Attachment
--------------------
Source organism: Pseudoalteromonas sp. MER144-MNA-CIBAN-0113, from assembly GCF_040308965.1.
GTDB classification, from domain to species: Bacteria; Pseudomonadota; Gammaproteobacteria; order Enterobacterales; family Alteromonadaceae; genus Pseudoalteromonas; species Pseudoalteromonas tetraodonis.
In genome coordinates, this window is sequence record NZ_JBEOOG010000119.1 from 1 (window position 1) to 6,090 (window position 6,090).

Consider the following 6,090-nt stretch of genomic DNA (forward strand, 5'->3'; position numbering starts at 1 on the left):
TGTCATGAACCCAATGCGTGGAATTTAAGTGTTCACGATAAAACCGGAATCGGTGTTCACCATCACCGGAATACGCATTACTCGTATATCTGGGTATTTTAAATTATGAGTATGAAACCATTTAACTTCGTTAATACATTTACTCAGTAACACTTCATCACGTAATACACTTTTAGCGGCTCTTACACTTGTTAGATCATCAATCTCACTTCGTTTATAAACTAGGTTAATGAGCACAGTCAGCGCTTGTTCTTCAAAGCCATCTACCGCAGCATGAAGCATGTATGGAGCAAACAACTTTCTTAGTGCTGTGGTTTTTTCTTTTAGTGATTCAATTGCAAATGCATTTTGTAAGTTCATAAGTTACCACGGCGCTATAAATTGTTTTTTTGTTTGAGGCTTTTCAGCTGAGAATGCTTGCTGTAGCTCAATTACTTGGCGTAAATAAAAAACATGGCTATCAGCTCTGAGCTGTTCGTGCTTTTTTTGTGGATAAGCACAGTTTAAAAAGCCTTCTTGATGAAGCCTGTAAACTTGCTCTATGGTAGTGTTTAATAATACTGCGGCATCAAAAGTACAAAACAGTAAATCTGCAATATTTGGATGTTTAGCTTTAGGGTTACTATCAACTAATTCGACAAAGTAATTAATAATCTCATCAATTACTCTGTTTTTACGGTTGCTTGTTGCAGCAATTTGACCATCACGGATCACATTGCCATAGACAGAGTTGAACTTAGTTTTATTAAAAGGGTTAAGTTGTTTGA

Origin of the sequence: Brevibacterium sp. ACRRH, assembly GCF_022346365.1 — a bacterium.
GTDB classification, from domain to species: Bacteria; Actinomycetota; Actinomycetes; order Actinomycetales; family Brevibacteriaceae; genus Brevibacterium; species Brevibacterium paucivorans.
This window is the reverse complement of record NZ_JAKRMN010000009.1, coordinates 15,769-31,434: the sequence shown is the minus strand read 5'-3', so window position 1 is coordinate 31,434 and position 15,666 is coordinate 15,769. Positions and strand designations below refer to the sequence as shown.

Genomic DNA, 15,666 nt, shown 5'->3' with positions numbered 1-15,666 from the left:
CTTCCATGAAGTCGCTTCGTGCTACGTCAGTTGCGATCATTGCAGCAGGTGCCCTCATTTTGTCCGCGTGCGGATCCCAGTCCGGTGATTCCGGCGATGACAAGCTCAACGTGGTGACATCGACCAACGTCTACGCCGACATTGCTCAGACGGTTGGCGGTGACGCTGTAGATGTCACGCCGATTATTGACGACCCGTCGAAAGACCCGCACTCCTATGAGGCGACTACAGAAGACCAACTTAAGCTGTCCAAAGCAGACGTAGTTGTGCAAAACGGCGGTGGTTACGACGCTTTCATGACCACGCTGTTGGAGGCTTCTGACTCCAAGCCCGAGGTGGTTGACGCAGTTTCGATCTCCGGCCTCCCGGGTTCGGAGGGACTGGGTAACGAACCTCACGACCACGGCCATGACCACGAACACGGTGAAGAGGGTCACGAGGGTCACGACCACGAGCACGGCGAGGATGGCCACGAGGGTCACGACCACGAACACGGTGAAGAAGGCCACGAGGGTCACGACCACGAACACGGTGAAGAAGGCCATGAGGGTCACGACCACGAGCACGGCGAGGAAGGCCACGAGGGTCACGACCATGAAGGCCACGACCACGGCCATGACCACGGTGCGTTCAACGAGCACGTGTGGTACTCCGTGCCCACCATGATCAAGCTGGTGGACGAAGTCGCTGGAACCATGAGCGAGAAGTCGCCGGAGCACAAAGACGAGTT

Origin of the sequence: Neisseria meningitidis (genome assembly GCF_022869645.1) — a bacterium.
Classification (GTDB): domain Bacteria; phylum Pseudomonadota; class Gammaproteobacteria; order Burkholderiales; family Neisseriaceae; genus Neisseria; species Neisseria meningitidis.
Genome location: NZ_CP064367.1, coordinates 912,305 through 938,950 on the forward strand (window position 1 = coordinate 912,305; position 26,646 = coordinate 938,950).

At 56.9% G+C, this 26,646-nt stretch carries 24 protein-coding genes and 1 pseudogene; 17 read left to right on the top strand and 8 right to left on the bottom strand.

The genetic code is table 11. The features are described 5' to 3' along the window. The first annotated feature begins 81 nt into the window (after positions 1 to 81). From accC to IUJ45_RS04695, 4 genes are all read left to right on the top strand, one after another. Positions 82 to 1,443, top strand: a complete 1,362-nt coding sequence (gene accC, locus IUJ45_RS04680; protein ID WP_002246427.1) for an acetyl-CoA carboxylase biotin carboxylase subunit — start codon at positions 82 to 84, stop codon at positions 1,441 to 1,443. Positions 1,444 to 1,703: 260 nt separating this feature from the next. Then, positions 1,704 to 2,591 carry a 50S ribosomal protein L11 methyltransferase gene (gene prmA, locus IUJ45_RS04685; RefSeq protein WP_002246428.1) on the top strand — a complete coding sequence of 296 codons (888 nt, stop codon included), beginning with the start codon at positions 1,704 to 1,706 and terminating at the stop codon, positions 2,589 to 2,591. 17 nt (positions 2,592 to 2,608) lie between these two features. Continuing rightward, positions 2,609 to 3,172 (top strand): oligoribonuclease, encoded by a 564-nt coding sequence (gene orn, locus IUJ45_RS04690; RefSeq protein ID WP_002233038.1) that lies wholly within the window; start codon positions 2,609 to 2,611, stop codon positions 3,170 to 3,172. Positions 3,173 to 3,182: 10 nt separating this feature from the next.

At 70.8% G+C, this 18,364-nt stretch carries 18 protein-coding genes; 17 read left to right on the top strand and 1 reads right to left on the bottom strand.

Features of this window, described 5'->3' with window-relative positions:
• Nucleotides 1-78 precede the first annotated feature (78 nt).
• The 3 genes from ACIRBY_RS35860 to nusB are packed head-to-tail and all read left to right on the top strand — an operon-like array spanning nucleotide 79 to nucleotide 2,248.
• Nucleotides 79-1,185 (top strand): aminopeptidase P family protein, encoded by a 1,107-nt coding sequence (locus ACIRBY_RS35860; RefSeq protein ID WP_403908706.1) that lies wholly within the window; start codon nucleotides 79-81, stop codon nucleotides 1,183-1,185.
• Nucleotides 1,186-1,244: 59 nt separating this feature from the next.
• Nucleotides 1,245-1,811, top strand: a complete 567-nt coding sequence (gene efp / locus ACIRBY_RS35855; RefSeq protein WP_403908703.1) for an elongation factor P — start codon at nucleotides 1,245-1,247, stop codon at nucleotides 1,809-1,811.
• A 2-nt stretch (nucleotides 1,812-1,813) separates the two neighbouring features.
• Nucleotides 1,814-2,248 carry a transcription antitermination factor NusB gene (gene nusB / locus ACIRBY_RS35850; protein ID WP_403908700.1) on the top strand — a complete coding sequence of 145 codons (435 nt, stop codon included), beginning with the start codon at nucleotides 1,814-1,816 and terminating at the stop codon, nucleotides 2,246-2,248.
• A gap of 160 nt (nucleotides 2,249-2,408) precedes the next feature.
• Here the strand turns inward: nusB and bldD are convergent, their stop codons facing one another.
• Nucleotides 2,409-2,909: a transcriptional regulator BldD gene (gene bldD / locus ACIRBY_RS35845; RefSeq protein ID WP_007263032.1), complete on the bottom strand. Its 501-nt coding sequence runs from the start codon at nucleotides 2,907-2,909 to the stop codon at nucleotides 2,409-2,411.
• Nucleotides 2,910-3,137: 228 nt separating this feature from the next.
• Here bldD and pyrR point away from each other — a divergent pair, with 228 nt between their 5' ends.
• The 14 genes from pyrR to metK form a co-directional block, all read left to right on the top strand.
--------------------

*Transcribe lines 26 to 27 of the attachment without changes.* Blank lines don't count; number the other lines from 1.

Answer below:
• Here the strand turns inward: nusB and bldD are convergent, their stop codons facing one another.
• Nucleotides 2,409-2,909: a transcriptional regulator BldD gene (gene bldD / locus ACIRBY_RS35845; RefSeq protein ID WP_007263032.1), complete on the bottom strand. Its 501-nt coding sequence runs from the start codon at nucleotides 2,907-2,909 to the stop codon at nucleotides 2,409-2,411.